New city program hopes to help cars and bikes coexist

New city program hopes to help cars and bikes coexist »Play Video
SEATTLE -- A new program taking shape in Seattle hopes to tackle the age-old problem of getting cars and bikes to safely coexist on local roads.

As part of the Neighborhood Greenway Program, the city will alter some existing roads to make life easier for bike riders and pedestrians.

"Well, they're non-arterial streets with low traffic volume and low speeds that we improve for bicycle and pedestrian travel," said Sandra Woods of the Bike Master Plan.

Not surprisingly, the idea for the program originated in Portland.

"In Portland, they started five years ago, so they're five years ahead of us," said councilwoman Sally Bagshaw. "And they now have a 60-mile network."

Greenways are simply neighborhood streets with improved crosswalks, more speed bumps and lower speed limits.

While some resident might be unhappy with the program, many say they support the idea.

"I'm Ok with it," said Jenny Berg. "I think that having an area where bicyclists can safely ride their bikes is important."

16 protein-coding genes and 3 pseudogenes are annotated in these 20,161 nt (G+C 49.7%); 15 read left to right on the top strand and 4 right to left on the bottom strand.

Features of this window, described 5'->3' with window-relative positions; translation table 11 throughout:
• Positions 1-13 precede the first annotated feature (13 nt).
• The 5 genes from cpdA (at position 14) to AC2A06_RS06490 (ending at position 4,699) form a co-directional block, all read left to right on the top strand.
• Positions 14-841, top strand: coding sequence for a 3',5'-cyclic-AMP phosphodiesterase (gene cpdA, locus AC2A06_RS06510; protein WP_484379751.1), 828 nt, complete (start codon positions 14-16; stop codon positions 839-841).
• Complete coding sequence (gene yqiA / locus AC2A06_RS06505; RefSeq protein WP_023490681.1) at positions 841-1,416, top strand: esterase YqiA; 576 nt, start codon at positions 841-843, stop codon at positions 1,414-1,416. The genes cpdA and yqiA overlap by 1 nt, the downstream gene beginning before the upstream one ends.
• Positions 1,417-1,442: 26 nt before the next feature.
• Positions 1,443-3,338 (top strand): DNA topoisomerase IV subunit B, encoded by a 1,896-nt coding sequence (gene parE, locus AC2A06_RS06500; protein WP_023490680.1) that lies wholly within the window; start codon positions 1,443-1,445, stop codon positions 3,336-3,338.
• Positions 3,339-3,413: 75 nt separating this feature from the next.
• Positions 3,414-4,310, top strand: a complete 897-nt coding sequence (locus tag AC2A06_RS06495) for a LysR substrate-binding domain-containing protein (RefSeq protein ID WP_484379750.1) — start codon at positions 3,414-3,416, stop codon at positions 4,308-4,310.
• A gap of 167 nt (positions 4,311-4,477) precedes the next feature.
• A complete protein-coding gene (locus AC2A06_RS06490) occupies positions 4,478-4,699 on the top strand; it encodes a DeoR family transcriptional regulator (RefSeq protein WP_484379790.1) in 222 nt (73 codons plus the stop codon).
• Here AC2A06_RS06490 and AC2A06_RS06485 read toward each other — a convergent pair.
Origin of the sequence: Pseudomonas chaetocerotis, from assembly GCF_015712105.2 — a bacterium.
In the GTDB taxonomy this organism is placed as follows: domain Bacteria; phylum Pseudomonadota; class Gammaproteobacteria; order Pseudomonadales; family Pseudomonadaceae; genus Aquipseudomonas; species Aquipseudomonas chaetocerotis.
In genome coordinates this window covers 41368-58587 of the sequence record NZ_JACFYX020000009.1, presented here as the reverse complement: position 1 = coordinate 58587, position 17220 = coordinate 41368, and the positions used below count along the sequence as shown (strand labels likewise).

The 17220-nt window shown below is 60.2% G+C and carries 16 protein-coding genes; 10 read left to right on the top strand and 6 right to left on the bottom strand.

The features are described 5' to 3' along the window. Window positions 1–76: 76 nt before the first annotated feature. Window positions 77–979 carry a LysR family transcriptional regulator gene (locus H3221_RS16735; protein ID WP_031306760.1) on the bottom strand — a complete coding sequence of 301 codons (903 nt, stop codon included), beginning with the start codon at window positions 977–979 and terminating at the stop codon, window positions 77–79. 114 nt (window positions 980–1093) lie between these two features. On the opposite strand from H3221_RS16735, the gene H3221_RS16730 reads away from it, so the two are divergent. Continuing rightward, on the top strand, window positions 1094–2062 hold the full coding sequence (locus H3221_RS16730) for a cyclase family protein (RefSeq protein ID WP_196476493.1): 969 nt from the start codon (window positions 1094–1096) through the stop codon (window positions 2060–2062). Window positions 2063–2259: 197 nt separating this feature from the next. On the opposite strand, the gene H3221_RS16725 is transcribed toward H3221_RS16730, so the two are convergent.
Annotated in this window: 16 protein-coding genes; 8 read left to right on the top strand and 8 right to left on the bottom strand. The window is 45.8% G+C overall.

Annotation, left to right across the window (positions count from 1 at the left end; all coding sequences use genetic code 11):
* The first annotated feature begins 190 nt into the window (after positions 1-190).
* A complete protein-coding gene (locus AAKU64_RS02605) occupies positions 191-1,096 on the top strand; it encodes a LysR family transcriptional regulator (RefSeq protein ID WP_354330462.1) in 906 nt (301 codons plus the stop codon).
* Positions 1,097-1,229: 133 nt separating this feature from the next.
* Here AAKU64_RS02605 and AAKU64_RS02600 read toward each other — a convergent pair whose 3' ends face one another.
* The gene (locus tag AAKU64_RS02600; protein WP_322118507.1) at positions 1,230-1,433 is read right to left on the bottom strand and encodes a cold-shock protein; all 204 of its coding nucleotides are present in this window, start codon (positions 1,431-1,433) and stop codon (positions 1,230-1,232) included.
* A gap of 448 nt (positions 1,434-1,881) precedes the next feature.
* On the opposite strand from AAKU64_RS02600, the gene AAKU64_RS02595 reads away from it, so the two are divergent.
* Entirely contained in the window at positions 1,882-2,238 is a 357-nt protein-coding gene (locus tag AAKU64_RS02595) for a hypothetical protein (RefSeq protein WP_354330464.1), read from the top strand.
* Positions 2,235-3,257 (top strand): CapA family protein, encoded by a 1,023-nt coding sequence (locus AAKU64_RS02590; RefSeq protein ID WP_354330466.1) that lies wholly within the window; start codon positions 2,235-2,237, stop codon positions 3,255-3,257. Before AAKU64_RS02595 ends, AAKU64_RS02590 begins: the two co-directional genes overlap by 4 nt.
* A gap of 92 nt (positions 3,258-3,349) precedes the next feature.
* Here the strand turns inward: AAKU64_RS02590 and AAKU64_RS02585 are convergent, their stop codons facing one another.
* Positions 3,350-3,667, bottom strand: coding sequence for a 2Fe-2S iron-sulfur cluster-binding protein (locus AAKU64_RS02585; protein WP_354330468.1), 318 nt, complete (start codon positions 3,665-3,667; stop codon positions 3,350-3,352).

The first proposed Greenway is at 43rd and Stone, but there could soon be many more in places like the University District and the Central District.

In the next year, the city will create seven miles of Greenways and they'll be linked together. The project costs $150,000 per mile and is being paid for by the "bridge the Gap" levy passed in 2006.

Bagshaw said the idea isn't to let cyclists take over your commute, but to get them out of the commute.

"A lot of people, they say, 'I want bicycles out of my way,' and I have heard that even within my own family," she said. "So if I can say to the naysayers and skeptics, if we could get bicyclist, skateboarders, pedestrians out of your way, wouldn't that be a good thing for you?"